“No BTS or Black Pink as we know them today if it wasn’t for Psy’s Gangnam Style” – CNN


‘Gangnam Style’ at 10: How Psy’s smash hit sent Korean culture global
by Liz Kang & Jane Sit | CNN

The early 2010s were an era of instant hits. From the “Harlem Shake” to “Party Rock Anthem”, digital platforms ushered in a new era of publicity — and virality.
On July 15, 2012, South Korean singer and rapper Psy broke onto the global music scene with a bright blue tuxedo, an unforgettable horse-riding dance and an energetic beat that dropped to the catchy lyric, “Oppan Gangnam style.”
“Gangnam Style” soon went viral, making waves around the world. The song hijacked the airwaves, the music video flooded Facebook timelines and Psy’s slicked-back hair and sunglasses showed up on American late-night shows. The song debuted on the Billboard Hot 100 in September, before climbing to number 2 weeks later. It also became the first video to hit 1 billion views on YouTube.

Psy, who was already popular in his home country but barely known globally, quickly became one of the most recognizable artists in the world. Within a year, he had broken three Guinness World Records and was performing at New York’s Madison Square Garden with Madonna. For the then-35-year-old from Seoul, the whirlwind success was something he could have never imagined.
In an interview ahead of the song’s 10-year anniversary, he compares that period of his life to celebrating a birthday. “On the day before, you’re excited in anticipation,” he tells CNN from the Seoul headquarters of P-Nation, the record label and entertainment agency he founded in 2018. “And then on the day of … it’s all a little wild and crazy.”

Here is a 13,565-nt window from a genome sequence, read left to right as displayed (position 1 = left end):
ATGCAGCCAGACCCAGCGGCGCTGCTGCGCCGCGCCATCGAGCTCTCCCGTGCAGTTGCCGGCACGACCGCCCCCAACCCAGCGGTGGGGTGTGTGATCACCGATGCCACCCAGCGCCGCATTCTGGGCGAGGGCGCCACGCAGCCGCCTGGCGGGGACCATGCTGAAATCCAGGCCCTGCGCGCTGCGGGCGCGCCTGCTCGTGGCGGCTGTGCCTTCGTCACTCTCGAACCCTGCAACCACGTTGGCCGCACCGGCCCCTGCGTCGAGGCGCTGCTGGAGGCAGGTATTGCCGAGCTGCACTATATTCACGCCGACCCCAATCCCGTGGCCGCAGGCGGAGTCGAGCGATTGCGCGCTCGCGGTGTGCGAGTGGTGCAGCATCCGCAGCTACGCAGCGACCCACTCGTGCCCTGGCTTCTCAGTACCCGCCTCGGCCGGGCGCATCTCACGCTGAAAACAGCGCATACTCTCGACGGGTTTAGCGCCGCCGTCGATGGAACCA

But the song’s impact stretched far beyond the music industry. In fact, the success of “Gangnam Style” is considered a major catalyst in the “Korean wave”, or “hallyu”, a term describing the recent proliferation of Korean culture internationally — something the South Korean government has been attempting to push through music and media since the 1990s.
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According to Gyu Tag Lee, an associate professor of cultural studies specializing in K-pop and hallyu at George Mason University’s South Korean campus, it was “Gangnam Style” that gave Korean pop culture mainstream recognition outside of East Asia.
“These kinds of going-viral-on-the-internet media platforms, (such as) YouTube, made K-pop and hallyu really popular and big overseas,” he says.

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‘Gangnam Style’ at 10: How Psy’s smash hit sent Korean culture global